The final show of the three-night run kicked off with a very appropriate Sunday night vibe full of traditional-sounding originals paired with actual traditional bluegrass tunes and classic rock covers. Having been ravished by two nights of unrelenting rock and roll, the crowd welcomed this tamed feeling with open arms. It wasn’t until towards the end of the first set when the show took another turn into the title track off the most recent album, Home. Even with distorted guitar and swirling effects, this song has a bit of a sedated feel to it that had the crowd swaying back and forth content with whatever the band was able to offer. Next the Jeff Austin song, “Sorrow Is A Highway” lit the crowd ablaze and had folks jumping fueled by a full spectrum of emotions.
The placement of the emotional Hunter / Garcia ballad that followed sent shivers down everyone’s spines. It’s always a pleasure to get to see this band deliver their passionate cover of “To Lay Me Down” and this night was no different. To end the first set, the band dove headfirst into a hot version of The String Cheese Incident’s, “Black Clouds.” Failing led the charge on the banjo whipping the crowd into a frenzy before Strings joined the mix and brought the jam to a quiet spot that morphed into a “Mind Left Body Jam,” which per usual ascended from a guitar solo back into the next verse to finish out the song 15 minutes from where they begun.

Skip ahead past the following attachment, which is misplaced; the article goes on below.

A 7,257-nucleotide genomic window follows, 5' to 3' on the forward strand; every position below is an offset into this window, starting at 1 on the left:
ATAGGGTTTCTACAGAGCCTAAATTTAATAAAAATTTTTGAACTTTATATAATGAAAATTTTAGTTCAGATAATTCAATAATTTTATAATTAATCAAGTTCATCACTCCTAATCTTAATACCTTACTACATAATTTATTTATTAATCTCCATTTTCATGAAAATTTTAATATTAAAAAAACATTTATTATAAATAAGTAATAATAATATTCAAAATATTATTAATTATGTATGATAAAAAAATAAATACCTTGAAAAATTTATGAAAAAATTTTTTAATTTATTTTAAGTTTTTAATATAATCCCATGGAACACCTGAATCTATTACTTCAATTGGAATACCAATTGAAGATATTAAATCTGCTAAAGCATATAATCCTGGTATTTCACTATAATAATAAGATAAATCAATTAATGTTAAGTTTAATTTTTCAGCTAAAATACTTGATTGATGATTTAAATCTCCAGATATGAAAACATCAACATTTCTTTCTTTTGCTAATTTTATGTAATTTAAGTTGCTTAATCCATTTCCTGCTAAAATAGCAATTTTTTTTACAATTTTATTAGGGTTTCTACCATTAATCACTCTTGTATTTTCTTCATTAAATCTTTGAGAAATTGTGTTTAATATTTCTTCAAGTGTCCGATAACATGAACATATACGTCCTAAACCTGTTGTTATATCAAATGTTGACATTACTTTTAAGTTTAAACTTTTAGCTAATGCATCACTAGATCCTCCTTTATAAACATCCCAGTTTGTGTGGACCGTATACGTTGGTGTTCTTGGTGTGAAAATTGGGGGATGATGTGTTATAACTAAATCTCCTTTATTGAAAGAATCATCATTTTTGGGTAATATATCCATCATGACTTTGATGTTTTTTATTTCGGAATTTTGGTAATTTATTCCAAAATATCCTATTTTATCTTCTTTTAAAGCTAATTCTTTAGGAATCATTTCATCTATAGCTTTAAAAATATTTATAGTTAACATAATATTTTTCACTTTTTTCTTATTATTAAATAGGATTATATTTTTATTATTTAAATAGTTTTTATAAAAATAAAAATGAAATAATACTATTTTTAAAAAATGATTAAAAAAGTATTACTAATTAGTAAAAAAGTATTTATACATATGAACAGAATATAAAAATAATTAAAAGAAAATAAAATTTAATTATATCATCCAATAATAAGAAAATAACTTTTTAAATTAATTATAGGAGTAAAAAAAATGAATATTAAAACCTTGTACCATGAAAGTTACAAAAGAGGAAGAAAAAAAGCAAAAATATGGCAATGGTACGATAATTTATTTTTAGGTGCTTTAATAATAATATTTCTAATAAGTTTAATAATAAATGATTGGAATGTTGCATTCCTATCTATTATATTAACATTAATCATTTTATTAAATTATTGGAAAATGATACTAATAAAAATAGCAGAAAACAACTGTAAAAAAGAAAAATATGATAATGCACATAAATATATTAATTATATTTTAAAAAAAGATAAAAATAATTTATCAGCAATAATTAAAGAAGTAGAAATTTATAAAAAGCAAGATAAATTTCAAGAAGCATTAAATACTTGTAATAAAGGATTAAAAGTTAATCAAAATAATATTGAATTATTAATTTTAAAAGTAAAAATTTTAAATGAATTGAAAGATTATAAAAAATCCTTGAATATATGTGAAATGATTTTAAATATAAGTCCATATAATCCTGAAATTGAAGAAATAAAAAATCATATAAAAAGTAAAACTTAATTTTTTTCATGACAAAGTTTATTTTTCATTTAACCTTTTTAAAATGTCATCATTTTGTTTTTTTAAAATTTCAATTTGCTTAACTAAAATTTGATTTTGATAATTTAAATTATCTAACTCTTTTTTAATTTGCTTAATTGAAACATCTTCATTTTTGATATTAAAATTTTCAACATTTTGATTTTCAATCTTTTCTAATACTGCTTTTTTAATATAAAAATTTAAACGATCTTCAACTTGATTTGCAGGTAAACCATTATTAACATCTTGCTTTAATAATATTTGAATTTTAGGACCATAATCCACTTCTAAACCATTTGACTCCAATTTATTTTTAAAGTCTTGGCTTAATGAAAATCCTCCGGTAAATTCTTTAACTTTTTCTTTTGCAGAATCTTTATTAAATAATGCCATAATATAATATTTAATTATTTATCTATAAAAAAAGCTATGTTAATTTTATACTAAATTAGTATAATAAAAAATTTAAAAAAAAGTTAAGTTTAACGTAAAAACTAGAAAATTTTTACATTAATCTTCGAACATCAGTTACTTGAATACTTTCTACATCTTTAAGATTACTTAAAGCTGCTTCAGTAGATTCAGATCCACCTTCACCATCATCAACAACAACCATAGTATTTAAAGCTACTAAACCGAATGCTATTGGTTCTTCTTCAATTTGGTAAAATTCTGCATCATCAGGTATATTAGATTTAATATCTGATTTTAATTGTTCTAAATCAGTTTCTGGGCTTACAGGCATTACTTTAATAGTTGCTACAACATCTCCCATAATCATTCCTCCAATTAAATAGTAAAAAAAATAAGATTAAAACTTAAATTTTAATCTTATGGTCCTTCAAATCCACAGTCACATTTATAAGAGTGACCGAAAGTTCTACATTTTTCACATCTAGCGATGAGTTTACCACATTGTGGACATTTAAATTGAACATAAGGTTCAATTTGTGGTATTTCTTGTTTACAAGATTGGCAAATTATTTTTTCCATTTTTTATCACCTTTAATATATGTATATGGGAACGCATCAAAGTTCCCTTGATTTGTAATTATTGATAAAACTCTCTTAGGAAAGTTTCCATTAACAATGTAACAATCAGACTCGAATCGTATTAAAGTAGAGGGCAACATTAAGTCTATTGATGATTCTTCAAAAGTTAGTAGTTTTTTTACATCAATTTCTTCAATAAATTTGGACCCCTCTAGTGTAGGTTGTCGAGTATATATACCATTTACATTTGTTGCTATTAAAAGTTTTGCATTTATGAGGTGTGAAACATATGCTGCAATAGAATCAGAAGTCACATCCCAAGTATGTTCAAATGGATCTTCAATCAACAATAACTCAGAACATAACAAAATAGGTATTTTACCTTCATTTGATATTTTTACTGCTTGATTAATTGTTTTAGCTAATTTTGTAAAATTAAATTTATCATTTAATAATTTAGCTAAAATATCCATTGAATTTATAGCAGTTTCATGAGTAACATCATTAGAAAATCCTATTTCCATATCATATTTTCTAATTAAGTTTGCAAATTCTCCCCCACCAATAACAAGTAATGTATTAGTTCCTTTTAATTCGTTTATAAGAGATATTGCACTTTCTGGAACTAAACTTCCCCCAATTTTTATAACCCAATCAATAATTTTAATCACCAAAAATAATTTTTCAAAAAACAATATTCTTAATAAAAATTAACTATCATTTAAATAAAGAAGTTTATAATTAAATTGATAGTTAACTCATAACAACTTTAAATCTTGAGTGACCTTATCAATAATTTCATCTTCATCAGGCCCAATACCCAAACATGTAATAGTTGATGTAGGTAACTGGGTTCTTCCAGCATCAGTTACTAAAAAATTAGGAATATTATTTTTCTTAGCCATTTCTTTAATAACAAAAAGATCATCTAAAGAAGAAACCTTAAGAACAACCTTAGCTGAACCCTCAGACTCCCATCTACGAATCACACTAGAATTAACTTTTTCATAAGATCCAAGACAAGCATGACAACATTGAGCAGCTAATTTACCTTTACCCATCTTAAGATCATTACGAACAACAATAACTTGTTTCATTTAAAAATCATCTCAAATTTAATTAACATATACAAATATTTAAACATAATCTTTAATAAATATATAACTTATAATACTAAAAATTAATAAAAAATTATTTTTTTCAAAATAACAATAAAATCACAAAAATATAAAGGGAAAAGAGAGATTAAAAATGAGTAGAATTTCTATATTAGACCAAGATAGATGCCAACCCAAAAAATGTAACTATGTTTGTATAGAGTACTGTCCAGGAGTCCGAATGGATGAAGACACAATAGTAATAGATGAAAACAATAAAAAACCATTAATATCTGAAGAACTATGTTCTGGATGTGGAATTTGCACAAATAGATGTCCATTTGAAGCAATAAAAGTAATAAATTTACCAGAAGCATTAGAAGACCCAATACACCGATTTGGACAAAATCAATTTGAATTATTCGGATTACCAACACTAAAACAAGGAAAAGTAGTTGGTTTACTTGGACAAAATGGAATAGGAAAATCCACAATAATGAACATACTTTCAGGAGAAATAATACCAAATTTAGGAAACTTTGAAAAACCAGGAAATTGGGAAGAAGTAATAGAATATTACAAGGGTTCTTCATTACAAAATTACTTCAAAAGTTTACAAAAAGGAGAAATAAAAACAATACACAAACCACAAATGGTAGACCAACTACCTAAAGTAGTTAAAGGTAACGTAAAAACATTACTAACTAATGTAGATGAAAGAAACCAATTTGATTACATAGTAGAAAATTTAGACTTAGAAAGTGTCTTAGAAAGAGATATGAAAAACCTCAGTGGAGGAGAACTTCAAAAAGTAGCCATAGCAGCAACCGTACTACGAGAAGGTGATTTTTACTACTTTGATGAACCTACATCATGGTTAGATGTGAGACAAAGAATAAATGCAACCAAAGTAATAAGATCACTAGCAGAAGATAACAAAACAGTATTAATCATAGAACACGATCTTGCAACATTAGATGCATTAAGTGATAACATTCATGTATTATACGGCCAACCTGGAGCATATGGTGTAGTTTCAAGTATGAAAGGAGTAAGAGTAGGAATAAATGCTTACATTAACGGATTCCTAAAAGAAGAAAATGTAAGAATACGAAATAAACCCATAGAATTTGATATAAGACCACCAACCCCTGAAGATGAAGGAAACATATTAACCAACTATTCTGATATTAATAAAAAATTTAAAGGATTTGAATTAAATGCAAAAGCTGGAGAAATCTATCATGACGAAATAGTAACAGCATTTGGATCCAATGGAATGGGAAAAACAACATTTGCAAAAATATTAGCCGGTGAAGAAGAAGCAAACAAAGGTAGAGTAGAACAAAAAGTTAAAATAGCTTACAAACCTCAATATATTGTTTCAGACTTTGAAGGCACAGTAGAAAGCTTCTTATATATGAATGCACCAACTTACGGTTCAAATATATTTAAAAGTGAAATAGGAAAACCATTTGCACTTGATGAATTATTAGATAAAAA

The second set opened with a roaring version of a traditional that’s become commonplace in the setlists, “Little Maggie”. A snappy run through Bela Fleck’s “Slipstream” flowed nicely into an accelerated “Red Rocking Chair” whose dark minor jam led into an extended and haunting version of Black Sabbath’s “Planet Caravan.” What followed next came the longest jam of the entire run in the form of a 16+ minute version of John Hartford’s “All Fall Down” complete with a raging mandolin solo from Jarrod Walker, scattered experimental sections and scat solo from Strings.